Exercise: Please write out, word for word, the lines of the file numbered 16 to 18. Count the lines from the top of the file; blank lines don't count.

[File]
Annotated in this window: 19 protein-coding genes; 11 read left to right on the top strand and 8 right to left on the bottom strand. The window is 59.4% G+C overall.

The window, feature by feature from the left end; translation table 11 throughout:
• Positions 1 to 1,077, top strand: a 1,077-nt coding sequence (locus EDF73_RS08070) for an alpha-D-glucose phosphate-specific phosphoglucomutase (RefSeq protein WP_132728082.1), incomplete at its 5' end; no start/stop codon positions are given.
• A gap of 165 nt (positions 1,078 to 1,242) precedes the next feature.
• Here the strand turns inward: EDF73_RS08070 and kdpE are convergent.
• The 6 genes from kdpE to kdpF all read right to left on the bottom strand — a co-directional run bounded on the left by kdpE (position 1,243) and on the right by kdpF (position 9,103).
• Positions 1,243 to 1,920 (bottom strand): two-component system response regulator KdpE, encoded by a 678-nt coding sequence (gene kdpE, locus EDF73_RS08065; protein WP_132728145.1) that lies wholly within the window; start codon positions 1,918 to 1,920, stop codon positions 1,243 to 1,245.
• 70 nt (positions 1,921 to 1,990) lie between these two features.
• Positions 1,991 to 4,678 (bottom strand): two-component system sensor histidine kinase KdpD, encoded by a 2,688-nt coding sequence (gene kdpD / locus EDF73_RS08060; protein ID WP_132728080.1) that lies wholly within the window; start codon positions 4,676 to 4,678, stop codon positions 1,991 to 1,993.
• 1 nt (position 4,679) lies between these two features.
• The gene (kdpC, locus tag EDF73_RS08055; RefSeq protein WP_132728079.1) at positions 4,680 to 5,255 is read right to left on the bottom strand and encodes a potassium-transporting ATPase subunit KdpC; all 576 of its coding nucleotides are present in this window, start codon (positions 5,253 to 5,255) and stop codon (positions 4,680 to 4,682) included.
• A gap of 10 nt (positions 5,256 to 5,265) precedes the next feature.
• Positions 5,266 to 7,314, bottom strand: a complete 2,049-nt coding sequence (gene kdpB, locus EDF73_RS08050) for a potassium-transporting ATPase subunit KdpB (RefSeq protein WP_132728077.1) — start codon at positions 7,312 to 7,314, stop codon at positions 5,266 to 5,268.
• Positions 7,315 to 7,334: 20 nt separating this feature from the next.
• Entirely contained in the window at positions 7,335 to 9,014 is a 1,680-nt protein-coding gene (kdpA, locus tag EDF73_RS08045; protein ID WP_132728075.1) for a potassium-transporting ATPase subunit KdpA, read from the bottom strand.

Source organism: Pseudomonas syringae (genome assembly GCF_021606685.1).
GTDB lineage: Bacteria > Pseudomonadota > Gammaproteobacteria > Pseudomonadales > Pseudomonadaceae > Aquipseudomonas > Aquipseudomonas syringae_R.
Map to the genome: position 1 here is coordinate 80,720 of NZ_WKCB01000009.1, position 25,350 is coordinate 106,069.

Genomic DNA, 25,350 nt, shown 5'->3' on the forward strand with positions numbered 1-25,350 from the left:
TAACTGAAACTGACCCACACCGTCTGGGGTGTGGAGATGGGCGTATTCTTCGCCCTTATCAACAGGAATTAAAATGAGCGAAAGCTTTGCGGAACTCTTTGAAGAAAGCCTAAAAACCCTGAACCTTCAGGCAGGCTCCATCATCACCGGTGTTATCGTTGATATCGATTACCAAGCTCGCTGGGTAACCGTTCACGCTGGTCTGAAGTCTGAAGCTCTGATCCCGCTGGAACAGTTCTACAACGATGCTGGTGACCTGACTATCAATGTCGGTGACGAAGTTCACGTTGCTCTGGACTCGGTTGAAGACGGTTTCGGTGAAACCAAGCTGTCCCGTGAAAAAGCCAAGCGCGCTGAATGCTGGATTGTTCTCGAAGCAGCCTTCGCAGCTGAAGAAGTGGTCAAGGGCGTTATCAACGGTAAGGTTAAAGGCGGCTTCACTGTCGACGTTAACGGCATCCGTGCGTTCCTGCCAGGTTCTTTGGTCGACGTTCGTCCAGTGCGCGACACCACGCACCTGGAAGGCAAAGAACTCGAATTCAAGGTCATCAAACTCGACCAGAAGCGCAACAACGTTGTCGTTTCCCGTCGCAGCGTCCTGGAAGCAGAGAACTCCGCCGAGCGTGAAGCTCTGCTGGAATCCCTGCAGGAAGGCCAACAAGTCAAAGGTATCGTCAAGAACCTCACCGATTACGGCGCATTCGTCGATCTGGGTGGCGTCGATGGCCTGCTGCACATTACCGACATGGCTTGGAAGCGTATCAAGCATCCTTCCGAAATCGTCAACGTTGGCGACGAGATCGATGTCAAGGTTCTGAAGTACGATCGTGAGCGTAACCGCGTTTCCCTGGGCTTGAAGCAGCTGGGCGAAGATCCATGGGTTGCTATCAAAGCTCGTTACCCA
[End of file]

Source organism: Pseudomonas syringae (genome assembly GCF_021606685.1).
GTDB lineage: Bacteria > Pseudomonadota > Gammaproteobacteria > Pseudomonadales > Pseudomonadaceae > Aquipseudomonas > Aquipseudomonas syringae_R.
Map to the genome: position 1 here is coordinate 80,720 of NZ_WKCB01000009.1, position 25,350 is coordinate 106,069.